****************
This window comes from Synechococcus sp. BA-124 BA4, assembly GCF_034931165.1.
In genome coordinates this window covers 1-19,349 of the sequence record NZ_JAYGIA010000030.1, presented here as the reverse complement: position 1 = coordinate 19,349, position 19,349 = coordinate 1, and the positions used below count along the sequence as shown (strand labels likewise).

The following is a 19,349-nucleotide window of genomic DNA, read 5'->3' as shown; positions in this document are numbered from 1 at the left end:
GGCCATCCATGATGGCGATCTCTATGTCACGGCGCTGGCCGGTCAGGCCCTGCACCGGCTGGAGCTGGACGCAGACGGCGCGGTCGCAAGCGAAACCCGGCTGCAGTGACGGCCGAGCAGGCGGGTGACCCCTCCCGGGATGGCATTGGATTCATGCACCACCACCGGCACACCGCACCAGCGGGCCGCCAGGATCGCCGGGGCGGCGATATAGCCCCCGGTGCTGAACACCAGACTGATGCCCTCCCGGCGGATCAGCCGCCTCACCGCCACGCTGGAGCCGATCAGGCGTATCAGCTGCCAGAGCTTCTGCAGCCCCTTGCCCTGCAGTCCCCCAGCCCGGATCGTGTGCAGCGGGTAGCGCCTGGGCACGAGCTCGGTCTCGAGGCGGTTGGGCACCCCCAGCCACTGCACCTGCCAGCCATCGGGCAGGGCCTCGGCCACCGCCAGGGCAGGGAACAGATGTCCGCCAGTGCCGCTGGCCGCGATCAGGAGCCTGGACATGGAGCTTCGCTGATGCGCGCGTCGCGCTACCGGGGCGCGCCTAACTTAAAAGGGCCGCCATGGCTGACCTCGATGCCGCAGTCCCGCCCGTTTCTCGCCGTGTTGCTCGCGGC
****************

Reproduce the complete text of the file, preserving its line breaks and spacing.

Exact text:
This window comes from Synechococcus sp. BA-124 BA4, assembly GCF_034931165.1.
In genome coordinates this window covers 1-19,349 of the sequence record NZ_JAYGIA010000030.1, presented here as the reverse complement: position 1 = coordinate 19,349, position 19,349 = coordinate 1, and the positions used below count along the sequence as shown (strand labels likewise).

The following is a 19,349-nucleotide window of genomic DNA, read 5'->3' as shown; positions in this document are numbered from 1 at the left end:
GGCCATCCATGATGGCGATCTCTATGTCACGGCGCTGGCCGGTCAGGCCCTGCACCGGCTGGAGCTGGACGCAGACGGCGCGGTCGCAAGCGAAACCCGGCTGCAGTGACGGCCGAGCAGGCGGGTGACCCCTCCCGGGATGGCATTGGATTCATGCACCACCACCGGCACACCGCACCAGCGGGCCGCCAGGATCGCCGGGGCGGCGATATAGCCCCCGGTGCTGAACACCAGACTGATGCCCTCCCGGCGGATCAGCCGCCTCACCGCCACGCTGGAGCCGATCAGGCGTATCAGCTGCCAGAGCTTCTGCAGCCCCTTGCCCTGCAGTCCCCCAGCCCGGATCGTGTGCAGCGGGTAGCGCCTGGGCACGAGCTCGGTCTCGAGGCGGTTGGGCACCCCCAGCCACTGCACCTGCCAGCCATCGGGCAGGGCCTCGGCCACCGCCAGGGCAGGGAACAGATGTCCGCCAGTGCCGCTGGCCGCGATCAGGAGCCTGGACATGGAGCTTCGCTGATGCGCGCGTCGCGCTACCGGGGCGCGCCTAACTTAAAAGGGCCGCCATGGCTGACCTCGATGCCGCAGTCCCGCCCGTTTCTCGCCGTGTTGCTCGCGGC